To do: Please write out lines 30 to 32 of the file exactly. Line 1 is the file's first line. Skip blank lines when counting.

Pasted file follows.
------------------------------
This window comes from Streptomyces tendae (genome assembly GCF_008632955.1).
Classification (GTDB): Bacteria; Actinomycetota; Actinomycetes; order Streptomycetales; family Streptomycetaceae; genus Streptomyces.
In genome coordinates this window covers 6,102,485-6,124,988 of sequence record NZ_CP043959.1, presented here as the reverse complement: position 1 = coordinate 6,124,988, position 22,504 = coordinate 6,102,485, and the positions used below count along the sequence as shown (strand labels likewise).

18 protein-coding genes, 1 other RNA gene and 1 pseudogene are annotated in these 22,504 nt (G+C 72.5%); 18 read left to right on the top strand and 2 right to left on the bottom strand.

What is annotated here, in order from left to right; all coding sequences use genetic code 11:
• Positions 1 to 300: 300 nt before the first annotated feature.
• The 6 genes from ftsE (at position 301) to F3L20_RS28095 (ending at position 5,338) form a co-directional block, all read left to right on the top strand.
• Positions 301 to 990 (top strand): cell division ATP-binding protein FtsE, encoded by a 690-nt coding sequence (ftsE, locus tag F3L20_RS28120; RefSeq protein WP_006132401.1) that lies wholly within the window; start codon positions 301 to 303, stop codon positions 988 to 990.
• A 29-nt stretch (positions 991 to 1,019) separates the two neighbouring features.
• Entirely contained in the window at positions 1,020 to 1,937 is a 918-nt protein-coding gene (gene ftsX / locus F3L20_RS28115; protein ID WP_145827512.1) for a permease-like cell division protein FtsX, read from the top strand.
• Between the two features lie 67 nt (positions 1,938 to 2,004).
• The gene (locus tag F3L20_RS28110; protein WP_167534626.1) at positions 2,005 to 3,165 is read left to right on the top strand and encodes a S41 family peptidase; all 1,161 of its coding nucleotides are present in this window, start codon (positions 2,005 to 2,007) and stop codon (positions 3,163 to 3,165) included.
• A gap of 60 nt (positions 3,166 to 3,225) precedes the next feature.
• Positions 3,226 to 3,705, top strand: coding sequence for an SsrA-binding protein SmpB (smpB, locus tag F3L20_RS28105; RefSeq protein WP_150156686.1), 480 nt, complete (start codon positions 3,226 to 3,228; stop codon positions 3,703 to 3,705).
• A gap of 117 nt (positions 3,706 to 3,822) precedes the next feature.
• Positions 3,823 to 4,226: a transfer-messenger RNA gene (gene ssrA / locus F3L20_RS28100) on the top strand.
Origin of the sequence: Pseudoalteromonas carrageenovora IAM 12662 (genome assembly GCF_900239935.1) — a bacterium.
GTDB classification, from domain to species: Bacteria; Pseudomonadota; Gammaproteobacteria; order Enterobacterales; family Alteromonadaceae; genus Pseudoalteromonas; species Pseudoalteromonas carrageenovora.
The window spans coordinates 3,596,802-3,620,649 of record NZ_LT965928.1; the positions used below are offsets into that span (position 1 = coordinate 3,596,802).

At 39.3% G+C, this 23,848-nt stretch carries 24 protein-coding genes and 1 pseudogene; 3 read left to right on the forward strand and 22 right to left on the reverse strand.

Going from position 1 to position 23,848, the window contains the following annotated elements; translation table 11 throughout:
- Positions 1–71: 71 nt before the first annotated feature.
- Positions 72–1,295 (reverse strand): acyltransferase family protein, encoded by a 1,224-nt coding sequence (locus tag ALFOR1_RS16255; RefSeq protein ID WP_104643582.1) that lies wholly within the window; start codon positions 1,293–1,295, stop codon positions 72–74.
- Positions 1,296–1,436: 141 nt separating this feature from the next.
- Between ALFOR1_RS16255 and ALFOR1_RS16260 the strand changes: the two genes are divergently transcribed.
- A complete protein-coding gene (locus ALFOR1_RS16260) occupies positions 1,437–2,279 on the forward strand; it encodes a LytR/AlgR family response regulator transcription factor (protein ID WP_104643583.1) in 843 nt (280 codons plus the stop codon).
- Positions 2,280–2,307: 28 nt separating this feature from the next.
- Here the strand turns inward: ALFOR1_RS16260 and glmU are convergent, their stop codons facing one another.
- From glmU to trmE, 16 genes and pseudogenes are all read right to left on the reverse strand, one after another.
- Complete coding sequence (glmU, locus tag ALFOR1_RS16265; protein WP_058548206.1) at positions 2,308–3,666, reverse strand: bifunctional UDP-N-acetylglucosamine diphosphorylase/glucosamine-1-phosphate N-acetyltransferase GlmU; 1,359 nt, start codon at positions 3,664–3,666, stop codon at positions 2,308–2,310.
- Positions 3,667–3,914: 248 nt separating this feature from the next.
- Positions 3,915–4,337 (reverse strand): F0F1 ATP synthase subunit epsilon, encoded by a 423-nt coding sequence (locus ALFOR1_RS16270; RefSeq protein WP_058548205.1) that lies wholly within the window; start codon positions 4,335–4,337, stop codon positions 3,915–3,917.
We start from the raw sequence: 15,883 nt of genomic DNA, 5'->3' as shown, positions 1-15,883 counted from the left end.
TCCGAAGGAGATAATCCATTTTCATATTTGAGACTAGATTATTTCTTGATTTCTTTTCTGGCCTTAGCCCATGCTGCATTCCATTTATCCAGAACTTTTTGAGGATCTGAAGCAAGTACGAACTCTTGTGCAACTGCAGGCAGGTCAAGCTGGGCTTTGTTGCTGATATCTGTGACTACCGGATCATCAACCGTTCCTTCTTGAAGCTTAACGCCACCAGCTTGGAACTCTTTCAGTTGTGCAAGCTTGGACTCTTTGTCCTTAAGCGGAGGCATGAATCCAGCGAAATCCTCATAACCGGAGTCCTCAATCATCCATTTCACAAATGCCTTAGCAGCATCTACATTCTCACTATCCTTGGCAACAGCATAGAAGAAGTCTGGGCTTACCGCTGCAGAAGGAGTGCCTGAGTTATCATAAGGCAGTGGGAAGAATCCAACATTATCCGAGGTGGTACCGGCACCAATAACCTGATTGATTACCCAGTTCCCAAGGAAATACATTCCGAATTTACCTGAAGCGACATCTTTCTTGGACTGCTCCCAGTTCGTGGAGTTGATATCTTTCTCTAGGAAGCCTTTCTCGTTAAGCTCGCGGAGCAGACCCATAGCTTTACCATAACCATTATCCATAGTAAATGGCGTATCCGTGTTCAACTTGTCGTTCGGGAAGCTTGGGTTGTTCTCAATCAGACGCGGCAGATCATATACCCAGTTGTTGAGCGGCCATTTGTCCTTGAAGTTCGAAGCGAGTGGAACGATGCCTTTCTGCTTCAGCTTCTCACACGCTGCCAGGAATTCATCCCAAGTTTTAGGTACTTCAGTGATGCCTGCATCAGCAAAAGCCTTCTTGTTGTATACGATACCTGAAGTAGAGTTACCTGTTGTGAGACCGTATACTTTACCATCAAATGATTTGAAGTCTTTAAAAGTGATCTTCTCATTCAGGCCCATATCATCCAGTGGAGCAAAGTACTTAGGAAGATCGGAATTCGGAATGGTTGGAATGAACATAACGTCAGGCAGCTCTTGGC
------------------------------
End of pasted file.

- Complete coding sequence (glmU, locus tag ALFOR1_RS16265; protein WP_058548206.1) at positions 2,308–3,666, reverse strand: bifunctional UDP-N-acetylglucosamine diphosphorylase/glucosamine-1-phosphate N-acetyltransferase GlmU; 1,359 nt, start codon at positions 3,664–3,666, stop codon at positions 2,308–2,310.
- Positions 3,667–3,914: 248 nt separating this feature from the next.
- Positions 3,915–4,337 (reverse strand): F0F1 ATP synthase subunit epsilon, encoded by a 423-nt coding sequence (locus ALFOR1_RS16270; RefSeq protein WP_058548205.1) that lies wholly within the window; start codon positions 4,335–4,337, stop codon positions 3,915–3,917.